FluTracking identifies huge second Omicron wave
A second Omicron wave of COVID-19 sweeping the nation has already outstripped the peak recorded in January, a national online surveillance system for tracking respiratory symptoms has revealed.
FluTracking, which has been operating for 15 years across Australia, uses data from members of the public to help determine the onset of influenza and other respiratory illnesses to better understand the burden and severity of the diseases.
Public health clinician, researcher and Conjoint Associate Professor with the University of Newcastle Dr Craig Dalton, who developed the FluTracking program, said the current Omicron wave fuelled by the BA.2 sub-variant was already far bigger than January’s peak – caused by the BA.1 type.
“Laboratory data shows that other respiratory virus infections are either low or stable and that the Omicron BA.2 variant is rapidly replacing BA.1, hence this current surge in illness can be attributed to the increased transmissibility of the BA.2 variant,” he said.
Dr Dalton said the new peak was particularly impacting school children aged five to 17 years of age.
“This age group is experiencing rates of illness we typically see in the midst of a winter influenza epidemic. Just over one in every 25 school-aged children reported cough and fever last week and there were more with milder illness,” Dr Dalton said.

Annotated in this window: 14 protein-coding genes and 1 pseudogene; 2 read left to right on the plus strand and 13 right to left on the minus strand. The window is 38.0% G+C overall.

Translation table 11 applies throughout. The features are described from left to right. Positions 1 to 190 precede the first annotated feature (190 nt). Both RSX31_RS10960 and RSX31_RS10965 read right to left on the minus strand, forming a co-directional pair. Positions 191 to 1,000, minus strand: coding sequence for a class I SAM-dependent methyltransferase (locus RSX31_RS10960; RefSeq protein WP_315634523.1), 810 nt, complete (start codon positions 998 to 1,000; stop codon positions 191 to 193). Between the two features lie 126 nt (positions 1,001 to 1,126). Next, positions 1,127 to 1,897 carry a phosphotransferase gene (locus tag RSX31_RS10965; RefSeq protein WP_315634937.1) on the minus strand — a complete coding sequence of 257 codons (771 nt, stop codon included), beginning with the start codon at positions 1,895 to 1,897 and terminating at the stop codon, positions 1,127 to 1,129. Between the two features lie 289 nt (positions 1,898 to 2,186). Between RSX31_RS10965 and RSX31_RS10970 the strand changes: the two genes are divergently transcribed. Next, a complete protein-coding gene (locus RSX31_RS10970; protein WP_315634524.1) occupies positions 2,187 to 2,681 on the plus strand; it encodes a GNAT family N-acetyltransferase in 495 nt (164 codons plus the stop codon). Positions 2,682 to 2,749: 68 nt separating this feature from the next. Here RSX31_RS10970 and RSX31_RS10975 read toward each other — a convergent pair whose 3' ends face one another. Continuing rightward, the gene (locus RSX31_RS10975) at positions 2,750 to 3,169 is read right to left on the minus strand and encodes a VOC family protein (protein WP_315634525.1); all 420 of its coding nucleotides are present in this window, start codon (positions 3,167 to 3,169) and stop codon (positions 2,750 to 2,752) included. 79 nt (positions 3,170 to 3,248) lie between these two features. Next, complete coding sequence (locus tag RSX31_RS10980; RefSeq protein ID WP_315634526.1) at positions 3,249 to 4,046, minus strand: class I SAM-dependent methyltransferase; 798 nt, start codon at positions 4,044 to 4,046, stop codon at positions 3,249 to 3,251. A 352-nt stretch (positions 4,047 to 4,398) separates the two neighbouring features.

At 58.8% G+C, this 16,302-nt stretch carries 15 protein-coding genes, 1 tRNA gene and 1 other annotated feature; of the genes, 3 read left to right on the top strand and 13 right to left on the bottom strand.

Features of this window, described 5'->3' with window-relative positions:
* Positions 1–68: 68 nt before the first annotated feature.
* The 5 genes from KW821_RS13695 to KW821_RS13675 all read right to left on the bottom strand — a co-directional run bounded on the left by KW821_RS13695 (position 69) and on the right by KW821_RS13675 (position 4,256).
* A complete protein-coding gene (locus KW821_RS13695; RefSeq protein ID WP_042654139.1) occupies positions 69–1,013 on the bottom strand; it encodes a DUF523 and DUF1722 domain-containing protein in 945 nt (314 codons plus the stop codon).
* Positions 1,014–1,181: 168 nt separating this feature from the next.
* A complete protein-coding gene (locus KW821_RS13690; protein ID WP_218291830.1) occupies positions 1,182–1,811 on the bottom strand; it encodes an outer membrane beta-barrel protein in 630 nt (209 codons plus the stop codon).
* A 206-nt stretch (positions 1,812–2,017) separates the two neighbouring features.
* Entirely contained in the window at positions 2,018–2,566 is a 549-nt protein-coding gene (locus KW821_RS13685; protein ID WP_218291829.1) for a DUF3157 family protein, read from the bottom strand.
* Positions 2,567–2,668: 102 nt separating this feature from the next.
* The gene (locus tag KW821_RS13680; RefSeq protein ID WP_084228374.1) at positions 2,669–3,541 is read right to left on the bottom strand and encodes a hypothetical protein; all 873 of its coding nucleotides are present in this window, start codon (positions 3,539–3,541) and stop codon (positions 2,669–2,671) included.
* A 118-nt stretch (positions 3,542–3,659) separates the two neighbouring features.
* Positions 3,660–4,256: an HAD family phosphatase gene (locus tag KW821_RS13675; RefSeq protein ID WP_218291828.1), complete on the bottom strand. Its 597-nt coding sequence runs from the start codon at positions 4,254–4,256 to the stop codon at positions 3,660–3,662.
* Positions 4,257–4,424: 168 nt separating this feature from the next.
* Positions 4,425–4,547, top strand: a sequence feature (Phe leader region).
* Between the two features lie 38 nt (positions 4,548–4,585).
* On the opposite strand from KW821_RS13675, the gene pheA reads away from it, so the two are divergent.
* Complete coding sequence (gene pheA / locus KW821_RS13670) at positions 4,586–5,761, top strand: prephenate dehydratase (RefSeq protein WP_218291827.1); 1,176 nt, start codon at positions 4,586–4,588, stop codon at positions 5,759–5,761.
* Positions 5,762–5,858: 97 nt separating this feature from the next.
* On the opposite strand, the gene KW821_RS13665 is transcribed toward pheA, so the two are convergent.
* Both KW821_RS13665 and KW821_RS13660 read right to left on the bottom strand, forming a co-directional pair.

“This was expected with a return to school but has been supercharged by the BA.2 Omicron variant. It appears to be seeking out and finding every last susceptible person.”
In the long term, Dr Dalton said COVID-19 would either disappear or become part of the microbiological furniture. Most influenza pandemics of the last 100 years or so became milder ‘seasonal flu’ in the post-pandemic years. One, the Asian Influenza pandemic of 1957, simply disappeared.
Dr Dalton has proposed we could face a potential Black Swan event, in which this coronavirus continues to surprise and continues to produce highly virulent variants.
He said Flutracking data had demonstrated influenza was easier to control than previously thought. Moving forward, many of the measures such as mask wearing, staying at home when ill and hand hygiene could potentially moderate the annual influenza season.
FluTracking has been expanded to New Zealand, Hong Kong and will launch in Argentina this week.
After completing a weekly survey that takes 20 seconds, participants receive a weekly report on respiratory disease and a link to a map showing the latest hotspots. Anyone can join at www.flutracking.net
HMRI is a partnership between the University of Newcastle, Hunter New England Health and the community.
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